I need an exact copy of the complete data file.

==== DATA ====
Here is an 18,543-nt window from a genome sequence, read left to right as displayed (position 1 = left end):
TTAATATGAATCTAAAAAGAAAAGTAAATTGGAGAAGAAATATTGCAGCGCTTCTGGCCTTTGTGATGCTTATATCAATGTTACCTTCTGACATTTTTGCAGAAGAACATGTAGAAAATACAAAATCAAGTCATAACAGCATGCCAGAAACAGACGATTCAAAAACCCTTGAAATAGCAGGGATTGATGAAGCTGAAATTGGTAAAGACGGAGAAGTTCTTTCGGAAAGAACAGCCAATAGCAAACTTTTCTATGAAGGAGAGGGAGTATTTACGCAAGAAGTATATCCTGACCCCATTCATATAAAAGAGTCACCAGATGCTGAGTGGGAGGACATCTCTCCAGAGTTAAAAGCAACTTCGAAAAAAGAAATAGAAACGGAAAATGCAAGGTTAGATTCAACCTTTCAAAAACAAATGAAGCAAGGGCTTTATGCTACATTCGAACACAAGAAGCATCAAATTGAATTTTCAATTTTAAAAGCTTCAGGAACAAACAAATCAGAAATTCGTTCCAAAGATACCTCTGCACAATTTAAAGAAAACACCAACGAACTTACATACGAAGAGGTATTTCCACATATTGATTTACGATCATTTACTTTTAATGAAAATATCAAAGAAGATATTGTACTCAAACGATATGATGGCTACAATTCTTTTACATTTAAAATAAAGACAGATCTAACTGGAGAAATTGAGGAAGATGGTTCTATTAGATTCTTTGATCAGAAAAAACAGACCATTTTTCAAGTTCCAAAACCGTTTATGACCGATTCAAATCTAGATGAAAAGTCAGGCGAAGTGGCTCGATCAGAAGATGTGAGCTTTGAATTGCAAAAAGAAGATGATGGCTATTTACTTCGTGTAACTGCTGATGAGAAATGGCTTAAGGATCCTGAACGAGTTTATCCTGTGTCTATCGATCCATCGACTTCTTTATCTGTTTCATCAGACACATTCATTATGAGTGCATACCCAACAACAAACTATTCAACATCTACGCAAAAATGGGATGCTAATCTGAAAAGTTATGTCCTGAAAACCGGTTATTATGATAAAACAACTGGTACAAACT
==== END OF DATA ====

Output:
Here is an 18,543-nt window from a genome sequence, read left to right as displayed (position 1 = left end):
TTAATATGAATCTAAAAAGAAAAGTAAATTGGAGAAGAAATATTGCAGCGCTTCTGGCCTTTGTGATGCTTATATCAATGTTACCTTCTGACATTTTTGCAGAAGAACATGTAGAAAATACAAAATCAAGTCATAACAGCATGCCAGAAACAGACGATTCAAAAACCCTTGAAATAGCAGGGATTGATGAAGCTGAAATTGGTAAAGACGGAGAAGTTCTTTCGGAAAGAACAGCCAATAGCAAACTTTTCTATGAAGGAGAGGGAGTATTTACGCAAGAAGTATATCCTGACCCCATTCATATAAAAGAGTCACCAGATGCTGAGTGGGAGGACATCTCTCCAGAGTTAAAAGCAACTTCGAAAAAAGAAATAGAAACGGAAAATGCAAGGTTAGATTCAACCTTTCAAAAACAAATGAAGCAAGGGCTTTATGCTACATTCGAACACAAGAAGCATCAAATTGAATTTTCAATTTTAAAAGCTTCAGGAACAAACAAATCAGAAATTCGTTCCAAAGATACCTCTGCACAATTTAAAGAAAACACCAACGAACTTACATACGAAGAGGTATTTCCACATATTGATTTACGATCATTTACTTTTAATGAAAATATCAAAGAAGATATTGTACTCAAACGATATGATGGCTACAATTCTTTTACATTTAAAATAAAGACAGATCTAACTGGAGAAATTGAGGAAGATGGTTCTATTAGATTCTTTGATCAGAAAAAACAGACCATTTTTCAAGTTCCAAAACCGTTTATGACCGATTCAAATCTAGATGAAAAGTCAGGCGAAGTGGCTCGATCAGAAGATGTGAGCTTTGAATTGCAAAAAGAAGATGATGGCTATTTACTTCGTGTAACTGCTGATGAGAAATGGCTTAAGGATCCTGAACGAGTTTATCCTGTGTCTATCGATCCATCGACTTCTTTATCTGTTTCATCAGACACATTCATTATGAGTGCATACCCAACAACAAACTATTCAACATCTACGCAAAAATGGGATGCTAATCTGAAAAGTTATGTCCTGAAAACCGGTTATTATGATAAAACAACTGGTACAAACT